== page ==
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Thursday, April 16, 2009
Thaksin's appeal for King's intervention smacks of hypocrisy
by Veera Prateepchaikul
Once describing himself as a “tamed dog”, it appears that convicted former prime minister Thaksin Shinawatra has now irreversibly turned a full-time “vicious and mad dog” biting at the hands which once fed him and barking at everyone even at his own shadow.
Completely devoid of any sense of guilt, shame, decency and self-respect, Thaksin still has the temerity to call for His Majesty the King’s intervention to end the political crisis despite the open fact that he played a crucial role in inciting his red-shirt protesters to rise up against the Abhisit government through his almost nightly phone-ins and video linkups with the protesters.
In his interview the France-24 television on Wednesday from Dubai which Thaksin has been using as his overseas home base, the fugitive ex-premier said he had urged His Majesty to intervene and that the King should work to reconcile the factions in Thailand. To quote Mr Thaksin’s statement: “He (the King) is the only person that can intervene otherwise the violence will become wider and also the confrontation would be more and more.”
Mr Thaksin’s appeal for the King’s intervention smacks of hypocrisy and is also highly improper. Firstly, the crisis situation in Bangkok was over after the United Front for Democracy against Dictatorship decided to end the protest and to allow the protesters to return home even though the problem of political divide which appears to have worsened remains to be resolved. As such, there is no need for the King to step in. Secondly, Mr Thaksin himself had the capability to end the violence perpetrated by his loyal supporters by simply telling them to stop and they would undoubtedly heed his words since he himself was largely responsible for their protest. But instead, he chose to let his red-shirt protesters to go on the rampage by holding the city hostage, hijacking and torching public buses, blocking and paralyzing road traffic, terrorizing innocent people with their terrorist tactic and forcibly breaking up the Asean summits in Pattaya. But when the situation turned against the protesters in a way which would render the protest futile, the ex-premier abruptly changed tact and sued for peace by seeking the intervention of His Majesty the King.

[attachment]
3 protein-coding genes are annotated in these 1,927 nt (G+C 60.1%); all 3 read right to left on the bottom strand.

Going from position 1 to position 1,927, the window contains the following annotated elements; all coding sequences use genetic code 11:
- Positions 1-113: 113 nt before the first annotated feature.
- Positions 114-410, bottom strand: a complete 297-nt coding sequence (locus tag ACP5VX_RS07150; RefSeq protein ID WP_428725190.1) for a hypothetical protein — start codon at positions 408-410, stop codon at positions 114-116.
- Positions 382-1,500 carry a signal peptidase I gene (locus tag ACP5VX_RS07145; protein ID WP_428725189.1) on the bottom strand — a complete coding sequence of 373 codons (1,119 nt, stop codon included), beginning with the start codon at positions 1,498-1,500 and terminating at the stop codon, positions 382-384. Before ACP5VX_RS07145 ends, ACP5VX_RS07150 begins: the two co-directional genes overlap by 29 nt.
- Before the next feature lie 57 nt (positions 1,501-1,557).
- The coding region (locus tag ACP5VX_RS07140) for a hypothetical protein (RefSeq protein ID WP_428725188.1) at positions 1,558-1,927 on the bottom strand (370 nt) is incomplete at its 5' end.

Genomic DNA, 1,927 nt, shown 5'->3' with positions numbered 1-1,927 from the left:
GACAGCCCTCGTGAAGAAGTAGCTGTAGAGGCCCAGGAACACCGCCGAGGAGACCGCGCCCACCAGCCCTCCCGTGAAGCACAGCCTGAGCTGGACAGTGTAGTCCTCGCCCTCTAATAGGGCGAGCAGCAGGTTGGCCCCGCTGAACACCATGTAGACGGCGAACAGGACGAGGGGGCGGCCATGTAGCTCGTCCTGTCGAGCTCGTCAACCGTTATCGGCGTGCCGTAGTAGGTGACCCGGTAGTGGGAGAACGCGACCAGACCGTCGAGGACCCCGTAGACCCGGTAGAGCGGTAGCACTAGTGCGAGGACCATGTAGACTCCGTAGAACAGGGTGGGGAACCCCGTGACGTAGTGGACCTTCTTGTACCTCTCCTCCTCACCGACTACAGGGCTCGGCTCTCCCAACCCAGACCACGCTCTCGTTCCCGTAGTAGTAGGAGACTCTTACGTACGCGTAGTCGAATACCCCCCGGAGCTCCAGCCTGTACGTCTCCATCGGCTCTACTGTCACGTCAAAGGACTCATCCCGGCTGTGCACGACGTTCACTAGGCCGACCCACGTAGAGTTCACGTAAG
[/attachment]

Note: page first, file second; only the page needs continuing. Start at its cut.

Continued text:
Mr Thaksin might have lost memory of what he had said to his red-shirt crowd in his many phone-ins during the height of the protest in front of the Government House. Or he simply didn’t care any more of what he said as they no longer had any credibility. For a reminder, here is an interesting statement from his own mouth. He said he would return to lead the protest in a “long march” (obviously copying from the late Chinese leader Mao Tse-tung’s long march) if the army fired the first shot at the protesters. But in an interview with the western media after the protest ended, he said he didn’t want to return home because he was quite happy with life abroad.
While Mr Thaksin urged on his red-shirt supporters to bring their children to join the protest for “real” democracy which was, in fact, a cover for his own good, he and his whole family, including his divorced wife, Khunying Pojaman, were having a good time shopping in Dubai. So much so for a protest leader who boasted to fight shoulder-to-shoulder with his red-shirt rank-and file in Bangkok.